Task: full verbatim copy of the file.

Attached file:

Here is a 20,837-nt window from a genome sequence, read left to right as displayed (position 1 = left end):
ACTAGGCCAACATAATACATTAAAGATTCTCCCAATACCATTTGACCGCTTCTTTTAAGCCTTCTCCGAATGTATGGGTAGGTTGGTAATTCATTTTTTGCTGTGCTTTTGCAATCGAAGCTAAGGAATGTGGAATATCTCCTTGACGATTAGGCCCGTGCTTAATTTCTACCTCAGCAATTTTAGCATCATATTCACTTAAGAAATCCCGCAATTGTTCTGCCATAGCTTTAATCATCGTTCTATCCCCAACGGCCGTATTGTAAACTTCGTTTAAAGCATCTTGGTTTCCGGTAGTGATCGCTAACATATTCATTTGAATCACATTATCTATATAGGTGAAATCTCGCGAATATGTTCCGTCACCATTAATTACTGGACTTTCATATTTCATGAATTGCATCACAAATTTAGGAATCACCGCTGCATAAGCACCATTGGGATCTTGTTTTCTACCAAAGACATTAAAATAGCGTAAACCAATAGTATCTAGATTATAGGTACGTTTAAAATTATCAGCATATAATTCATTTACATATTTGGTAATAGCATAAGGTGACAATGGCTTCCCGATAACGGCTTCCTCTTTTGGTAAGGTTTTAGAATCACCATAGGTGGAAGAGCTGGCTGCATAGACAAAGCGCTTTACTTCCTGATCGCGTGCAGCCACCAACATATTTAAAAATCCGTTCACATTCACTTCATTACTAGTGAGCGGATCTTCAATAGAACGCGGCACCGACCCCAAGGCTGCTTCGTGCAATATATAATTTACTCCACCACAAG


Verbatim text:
Here is a 20,837-nt window from a genome sequence, read left to right as displayed (position 1 = left end):
ACTAGGCCAACATAATACATTAAAGATTCTCCCAATACCATTTGACCGCTTCTTTTAAGCCTTCTCCGAATGTATGGGTAGGTTGGTAATTCATTTTTTGCTGTGCTTTTGCAATCGAAGCTAAGGAATGTGGAATATCTCCTTGACGATTAGGCCCGTGCTTAATTTCTACCTCAGCAATTTTAGCATCATATTCACTTAAGAAATCCCGCAATTGTTCTGCCATAGCTTTAATCATCGTTCTATCCCCAACGGCCGTATTGTAAACTTCGTTTAAAGCATCTTGGTTTCCGGTAGTGATCGCTAACATATTCATTTGAATCACATTATCTATATAGGTGAAATCTCGCGAATATGTTCCGTCACCATTAATTACTGGACTTTCATATTTCATGAATTGCATCACAAATTTAGGAATCACCGCTGCATAAGCACCATTGGGATCTTGTTTTCTACCAAAGACATTAAAATAGCGTAAACCAATAGTATCTAGATTATAGGTACGTTTAAAATTATCAGCATATAATTCATTTACATATTTGGTAATAGCATAAGGTGACAATGGCTTCCCGATAACGGCTTCCTCTTTTGGTAAGGTTTTAGAATCACCATAGGTGGAAGAGCTGGCTGCATAGACAAAGCGCTTTACTTCCTGATCGCGTGCAGCCACCAACATATTTAAAAATCCGTTCACATTCACTTCATTACTAGTGAGCGGATCTTCAATAGAACGCGGCACCGACCCCAAGGCTGCTTCGTGCAATATATAATTTACTCCACCACAAG